Tuesday, July 13, 2010

The Cleanest Race

This is a fascinating book, full of insights into North Korean propoganda. The author, B.R. Meyers, impressively lays out information and develops compelling theories, while not claiming to understand everything about this mysterious country.

In the middle of the book are some outlandish propaganda posters, depicting Americans as "Yankee vampires" and baby killers. Koreans are always portrayed as pure and innocent, naive like little children, and helpless victims of hostility from the outside world. That is why many North Koreans believe they need the protection of their "dear leader," Kim Jung Il. He supposedly braves the storm and acts as their selfless, all sacrificing parental figure. Meyers shows the brutal truth and tells how North Korea's flimsy facade, which is the whole foundation of the country, is slowly beginning to crumble.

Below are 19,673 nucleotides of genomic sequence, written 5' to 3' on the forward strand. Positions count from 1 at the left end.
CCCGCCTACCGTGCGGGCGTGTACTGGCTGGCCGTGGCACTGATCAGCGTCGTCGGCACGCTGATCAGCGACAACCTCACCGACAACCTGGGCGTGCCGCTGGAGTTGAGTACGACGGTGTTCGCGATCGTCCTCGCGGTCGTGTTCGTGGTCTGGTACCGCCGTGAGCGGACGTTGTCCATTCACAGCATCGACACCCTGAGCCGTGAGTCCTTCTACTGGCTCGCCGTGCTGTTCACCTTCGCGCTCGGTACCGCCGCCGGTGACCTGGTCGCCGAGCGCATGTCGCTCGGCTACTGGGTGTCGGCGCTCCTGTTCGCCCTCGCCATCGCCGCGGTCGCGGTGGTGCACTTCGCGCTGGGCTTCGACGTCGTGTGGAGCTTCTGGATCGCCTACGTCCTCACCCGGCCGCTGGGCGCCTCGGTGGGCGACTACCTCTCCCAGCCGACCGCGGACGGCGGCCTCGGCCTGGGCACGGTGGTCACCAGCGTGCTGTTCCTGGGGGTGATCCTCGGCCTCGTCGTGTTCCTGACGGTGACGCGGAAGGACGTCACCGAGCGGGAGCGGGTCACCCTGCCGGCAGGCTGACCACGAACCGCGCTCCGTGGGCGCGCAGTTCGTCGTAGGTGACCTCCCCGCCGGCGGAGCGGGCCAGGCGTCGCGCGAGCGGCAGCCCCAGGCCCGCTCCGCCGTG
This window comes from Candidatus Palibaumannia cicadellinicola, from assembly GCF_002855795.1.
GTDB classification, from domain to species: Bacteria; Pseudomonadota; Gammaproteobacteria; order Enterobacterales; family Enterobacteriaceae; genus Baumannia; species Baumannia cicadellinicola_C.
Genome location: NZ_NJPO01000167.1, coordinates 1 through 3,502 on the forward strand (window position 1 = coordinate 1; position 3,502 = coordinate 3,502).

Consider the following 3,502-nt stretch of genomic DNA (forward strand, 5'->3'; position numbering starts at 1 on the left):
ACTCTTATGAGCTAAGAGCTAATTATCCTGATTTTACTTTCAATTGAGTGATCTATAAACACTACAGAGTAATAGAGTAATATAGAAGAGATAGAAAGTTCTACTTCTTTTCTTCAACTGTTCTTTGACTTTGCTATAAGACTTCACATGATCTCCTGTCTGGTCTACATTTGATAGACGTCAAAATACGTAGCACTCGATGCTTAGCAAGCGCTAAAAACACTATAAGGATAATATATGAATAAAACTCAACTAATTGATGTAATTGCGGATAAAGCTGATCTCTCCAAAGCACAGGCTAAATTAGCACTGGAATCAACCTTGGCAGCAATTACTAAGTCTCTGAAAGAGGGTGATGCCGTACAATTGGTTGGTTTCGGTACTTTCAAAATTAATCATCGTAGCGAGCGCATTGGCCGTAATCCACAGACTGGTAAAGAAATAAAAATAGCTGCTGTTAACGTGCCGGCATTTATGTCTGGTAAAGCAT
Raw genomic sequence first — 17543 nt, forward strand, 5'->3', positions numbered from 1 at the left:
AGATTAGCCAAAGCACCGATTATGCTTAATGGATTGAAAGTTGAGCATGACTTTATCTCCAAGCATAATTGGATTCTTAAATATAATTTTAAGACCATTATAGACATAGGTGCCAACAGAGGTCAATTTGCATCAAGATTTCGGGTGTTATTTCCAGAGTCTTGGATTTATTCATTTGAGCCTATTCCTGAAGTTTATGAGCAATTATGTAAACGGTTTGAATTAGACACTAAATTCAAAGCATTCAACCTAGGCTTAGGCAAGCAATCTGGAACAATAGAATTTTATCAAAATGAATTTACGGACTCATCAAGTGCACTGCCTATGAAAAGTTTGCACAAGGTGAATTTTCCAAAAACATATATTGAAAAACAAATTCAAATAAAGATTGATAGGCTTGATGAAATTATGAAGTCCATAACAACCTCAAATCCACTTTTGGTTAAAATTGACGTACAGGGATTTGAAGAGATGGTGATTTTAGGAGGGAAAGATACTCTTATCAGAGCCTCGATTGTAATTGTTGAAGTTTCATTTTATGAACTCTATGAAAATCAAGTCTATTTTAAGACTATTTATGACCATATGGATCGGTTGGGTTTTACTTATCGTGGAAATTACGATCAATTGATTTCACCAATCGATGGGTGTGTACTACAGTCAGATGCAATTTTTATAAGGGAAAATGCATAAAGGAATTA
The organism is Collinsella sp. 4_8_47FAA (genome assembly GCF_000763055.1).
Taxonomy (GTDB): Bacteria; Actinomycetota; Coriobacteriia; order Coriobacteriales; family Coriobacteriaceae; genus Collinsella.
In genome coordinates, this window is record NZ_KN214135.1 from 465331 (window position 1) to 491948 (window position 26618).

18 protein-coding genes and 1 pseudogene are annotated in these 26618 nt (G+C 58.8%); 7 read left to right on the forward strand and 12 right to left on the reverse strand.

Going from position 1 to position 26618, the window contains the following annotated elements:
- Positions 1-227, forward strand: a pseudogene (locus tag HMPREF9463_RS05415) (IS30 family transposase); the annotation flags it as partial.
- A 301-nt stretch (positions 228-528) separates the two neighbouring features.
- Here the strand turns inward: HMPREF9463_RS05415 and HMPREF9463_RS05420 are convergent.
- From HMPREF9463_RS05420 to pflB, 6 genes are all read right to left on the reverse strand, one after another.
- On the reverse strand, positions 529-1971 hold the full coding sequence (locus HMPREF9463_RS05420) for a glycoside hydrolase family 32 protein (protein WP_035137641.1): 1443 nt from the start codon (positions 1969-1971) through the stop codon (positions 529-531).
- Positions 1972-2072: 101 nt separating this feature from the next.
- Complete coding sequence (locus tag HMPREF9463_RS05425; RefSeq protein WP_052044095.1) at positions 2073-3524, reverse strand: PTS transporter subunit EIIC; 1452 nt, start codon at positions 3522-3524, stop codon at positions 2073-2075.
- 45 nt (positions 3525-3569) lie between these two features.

North Korea is not Never Neverland. Even though all the citizens are encouraged to act like mindless, helpless children, they're going to have to grow up someday. Just like children's movies in which the kids outsmart and overpower the adults who come up against them, there will be a role reversal eventually, when the great leader gets his comeuppance . . . or he'll just get shorter and shorter until he disappears.